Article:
Marlene and her husband Joseph are on their way toward social and economic independence. They are parents to four children and live in Madame Combe, a community surrounding our ESPWA campus. Neither finished school as children, nor can either ]read or write. Nonetheless, they’ve worked hard and done their best to provide a good education for their children. These parents are passionate about their kids breaking through the family’s cycle of generational poverty.
To say their situation was critical before the earthquake is an understatement. As with most Haitian families, Marlene and Joseph live a daily fight to survive and feed their children. Joseph is a farmer, but his plot of land to farm is very small. He’s unable to produce enough crop to feed his entire family and he barely makes 4,000 gourdes per month (approx. $40 USD). Marlene sells food supplies that generate an income of 1,500 gourdes per month ($13 USD). Their combined income simply isn’t enough to provide food, tuition and school supplies for their children. Then add a devastating earthquake to the mix. Their home was completely destroyed last August and they fled to our ESPWA campus for emergency shelter.
Because we prioritize the most vulnerable families (those with young children), our team intervened immediately and has since taken the necessary steps to provide this family with a new home. As a requirement of Overture International, all families we support with a new home must participate in the building process. This approach empowers families to take ownership and gives them dignity in knowing they played a part in such a great achievement. Marlene and Joseph dug the entire foundation for their new home after which Overture provided the materials and local crew members to complete construction on the new home. Today, this family is living in a safe, disaster-resilient home.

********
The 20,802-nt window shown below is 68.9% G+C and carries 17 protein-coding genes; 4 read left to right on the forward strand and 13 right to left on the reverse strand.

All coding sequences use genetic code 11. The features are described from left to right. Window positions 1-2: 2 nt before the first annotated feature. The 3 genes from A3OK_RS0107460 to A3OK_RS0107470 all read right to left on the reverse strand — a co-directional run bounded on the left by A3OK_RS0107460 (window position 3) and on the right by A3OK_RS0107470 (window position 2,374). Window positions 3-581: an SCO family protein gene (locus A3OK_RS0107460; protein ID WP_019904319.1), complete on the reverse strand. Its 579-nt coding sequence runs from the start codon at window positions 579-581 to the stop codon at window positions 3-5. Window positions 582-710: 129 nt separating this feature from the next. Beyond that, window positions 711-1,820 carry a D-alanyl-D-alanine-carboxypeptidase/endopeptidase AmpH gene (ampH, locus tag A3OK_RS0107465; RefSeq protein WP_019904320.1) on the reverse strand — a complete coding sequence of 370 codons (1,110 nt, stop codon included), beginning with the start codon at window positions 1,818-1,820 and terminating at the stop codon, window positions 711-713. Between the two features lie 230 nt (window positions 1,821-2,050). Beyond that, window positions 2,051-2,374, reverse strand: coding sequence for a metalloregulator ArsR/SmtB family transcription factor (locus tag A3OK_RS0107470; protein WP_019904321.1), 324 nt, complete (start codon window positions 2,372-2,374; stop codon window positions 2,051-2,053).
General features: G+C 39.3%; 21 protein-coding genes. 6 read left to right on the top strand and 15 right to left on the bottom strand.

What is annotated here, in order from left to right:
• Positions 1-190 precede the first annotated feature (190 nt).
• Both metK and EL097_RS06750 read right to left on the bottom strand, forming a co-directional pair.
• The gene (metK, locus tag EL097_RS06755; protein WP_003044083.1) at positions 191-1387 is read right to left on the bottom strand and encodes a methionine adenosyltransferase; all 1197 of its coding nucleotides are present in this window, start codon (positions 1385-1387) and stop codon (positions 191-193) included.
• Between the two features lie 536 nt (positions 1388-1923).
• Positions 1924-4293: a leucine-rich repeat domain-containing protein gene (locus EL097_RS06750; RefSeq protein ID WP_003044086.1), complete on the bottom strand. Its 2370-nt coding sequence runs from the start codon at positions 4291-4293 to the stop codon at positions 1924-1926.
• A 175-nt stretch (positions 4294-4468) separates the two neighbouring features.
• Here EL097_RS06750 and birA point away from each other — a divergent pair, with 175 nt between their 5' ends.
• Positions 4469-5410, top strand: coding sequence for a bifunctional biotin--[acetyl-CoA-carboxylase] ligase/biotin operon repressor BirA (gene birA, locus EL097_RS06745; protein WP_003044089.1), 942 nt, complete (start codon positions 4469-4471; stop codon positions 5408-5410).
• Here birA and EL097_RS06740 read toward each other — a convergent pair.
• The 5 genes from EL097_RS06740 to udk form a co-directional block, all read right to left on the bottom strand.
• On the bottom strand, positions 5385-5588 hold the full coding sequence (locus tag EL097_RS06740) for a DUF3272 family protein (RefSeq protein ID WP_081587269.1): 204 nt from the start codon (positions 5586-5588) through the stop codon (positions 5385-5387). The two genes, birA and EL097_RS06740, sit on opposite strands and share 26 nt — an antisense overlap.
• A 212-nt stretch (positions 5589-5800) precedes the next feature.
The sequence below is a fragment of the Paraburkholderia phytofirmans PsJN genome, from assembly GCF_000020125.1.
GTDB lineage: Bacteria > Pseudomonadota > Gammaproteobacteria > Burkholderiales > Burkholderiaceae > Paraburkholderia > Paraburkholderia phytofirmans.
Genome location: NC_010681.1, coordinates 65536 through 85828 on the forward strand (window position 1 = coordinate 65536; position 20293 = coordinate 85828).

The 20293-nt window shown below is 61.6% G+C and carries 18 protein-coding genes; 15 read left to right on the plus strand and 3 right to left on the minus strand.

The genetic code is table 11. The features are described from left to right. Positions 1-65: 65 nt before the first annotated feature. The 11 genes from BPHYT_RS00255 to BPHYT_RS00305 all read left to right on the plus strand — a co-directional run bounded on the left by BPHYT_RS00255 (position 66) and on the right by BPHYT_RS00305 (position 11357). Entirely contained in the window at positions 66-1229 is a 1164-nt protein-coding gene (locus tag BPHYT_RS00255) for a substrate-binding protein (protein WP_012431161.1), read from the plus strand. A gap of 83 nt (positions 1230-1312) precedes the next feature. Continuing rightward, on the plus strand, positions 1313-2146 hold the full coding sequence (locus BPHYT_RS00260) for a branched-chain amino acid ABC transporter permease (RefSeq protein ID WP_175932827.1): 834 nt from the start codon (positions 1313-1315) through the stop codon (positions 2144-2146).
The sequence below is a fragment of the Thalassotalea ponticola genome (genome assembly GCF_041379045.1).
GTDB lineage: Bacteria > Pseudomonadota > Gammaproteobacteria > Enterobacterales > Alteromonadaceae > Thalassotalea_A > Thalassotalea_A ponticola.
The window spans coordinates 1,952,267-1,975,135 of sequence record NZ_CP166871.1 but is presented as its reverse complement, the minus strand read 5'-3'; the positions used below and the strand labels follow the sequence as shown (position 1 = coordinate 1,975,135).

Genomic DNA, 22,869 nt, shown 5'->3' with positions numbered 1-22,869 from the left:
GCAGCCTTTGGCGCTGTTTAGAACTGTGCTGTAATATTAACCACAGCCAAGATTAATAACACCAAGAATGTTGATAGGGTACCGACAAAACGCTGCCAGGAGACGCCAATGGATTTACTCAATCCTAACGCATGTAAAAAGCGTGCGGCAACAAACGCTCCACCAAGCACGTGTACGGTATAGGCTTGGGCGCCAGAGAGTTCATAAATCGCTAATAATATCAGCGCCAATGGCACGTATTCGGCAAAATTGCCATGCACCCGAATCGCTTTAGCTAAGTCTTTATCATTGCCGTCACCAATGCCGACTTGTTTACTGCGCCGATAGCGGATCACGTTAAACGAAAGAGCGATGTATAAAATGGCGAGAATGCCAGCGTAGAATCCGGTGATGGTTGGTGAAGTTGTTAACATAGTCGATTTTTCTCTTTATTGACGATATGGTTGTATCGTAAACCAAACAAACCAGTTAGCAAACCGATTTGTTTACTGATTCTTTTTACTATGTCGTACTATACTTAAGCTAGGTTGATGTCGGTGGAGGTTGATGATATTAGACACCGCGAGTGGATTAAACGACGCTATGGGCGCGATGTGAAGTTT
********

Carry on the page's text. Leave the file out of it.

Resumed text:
Marlene explains her joy: “Our situation was so desperate after the earthquake. When we heard that Overture was helping us with a new home, we couldn’t believe it. So often organizations come to Haiti and make promises they don’t fulfill. It didn’t take long for us to realize that Overture was serious, and once we did, we put everything into helping with our new home. We provided the land, we dug the foundation, we prepared the road for the trucks to deliver materials and we cooked for the building team. This house means so much to us. We have a decent place to sleep peacefully and comfortably, we can receive family when they visit and our kids are proud to show their friends their new home.”
Helping Marlene and Joseph build a new home is only the first step in our commitment to helping this family reach independence and self-sufficiency. We will continue to support them with social support, counseling and business training.